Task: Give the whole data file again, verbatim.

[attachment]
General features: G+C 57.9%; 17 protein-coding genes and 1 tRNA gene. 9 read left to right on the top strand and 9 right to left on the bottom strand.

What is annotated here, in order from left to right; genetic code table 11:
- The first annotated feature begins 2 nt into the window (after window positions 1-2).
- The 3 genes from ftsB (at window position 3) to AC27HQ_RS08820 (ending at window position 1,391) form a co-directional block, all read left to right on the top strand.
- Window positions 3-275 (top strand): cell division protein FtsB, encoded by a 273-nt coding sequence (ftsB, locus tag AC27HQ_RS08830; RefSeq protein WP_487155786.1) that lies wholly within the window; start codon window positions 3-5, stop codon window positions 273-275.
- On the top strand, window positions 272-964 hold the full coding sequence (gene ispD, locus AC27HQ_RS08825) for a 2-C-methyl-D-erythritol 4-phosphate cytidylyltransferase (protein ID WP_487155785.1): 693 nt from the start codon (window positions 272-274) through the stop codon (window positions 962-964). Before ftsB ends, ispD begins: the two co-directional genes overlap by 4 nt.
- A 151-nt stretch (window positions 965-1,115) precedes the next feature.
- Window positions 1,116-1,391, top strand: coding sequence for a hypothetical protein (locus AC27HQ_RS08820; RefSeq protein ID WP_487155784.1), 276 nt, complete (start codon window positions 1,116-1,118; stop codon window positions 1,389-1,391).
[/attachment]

General features: G+C 57.9%; 17 protein-coding genes and 1 tRNA gene. 9 read left to right on the top strand and 9 right to left on the bottom strand.

What is annotated here, in order from left to right; genetic code table 11:
- The first annotated feature begins 2 nt into the window (after window positions 1-2).
- The 3 genes from ftsB (at window position 3) to AC27HQ_RS08820 (ending at window position 1,391) form a co-directional block, all read left to right on the top strand.
- Window positions 3-275 (top strand): cell division protein FtsB, encoded by a 273-nt coding sequence (ftsB, locus tag AC27HQ_RS08830; RefSeq protein WP_487155786.1) that lies wholly within the window; start codon window positions 3-5, stop codon window positions 273-275.
- On the top strand, window positions 272-964 hold the full coding sequence (gene ispD, locus AC27HQ_RS08825) for a 2-C-methyl-D-erythritol 4-phosphate cytidylyltransferase (protein ID WP_487155785.1): 693 nt from the start codon (window positions 272-274) through the stop codon (window positions 962-964). Before ftsB ends, ispD begins: the two co-directional genes overlap by 4 nt.
- A 151-nt stretch (window positions 965-1,115) precedes the next feature.
- Window positions 1,116-1,391, top strand: coding sequence for a hypothetical protein (locus AC27HQ_RS08820; RefSeq protein ID WP_487155784.1), 276 nt, complete (start codon window positions 1,116-1,118; stop codon window positions 1,389-1,391).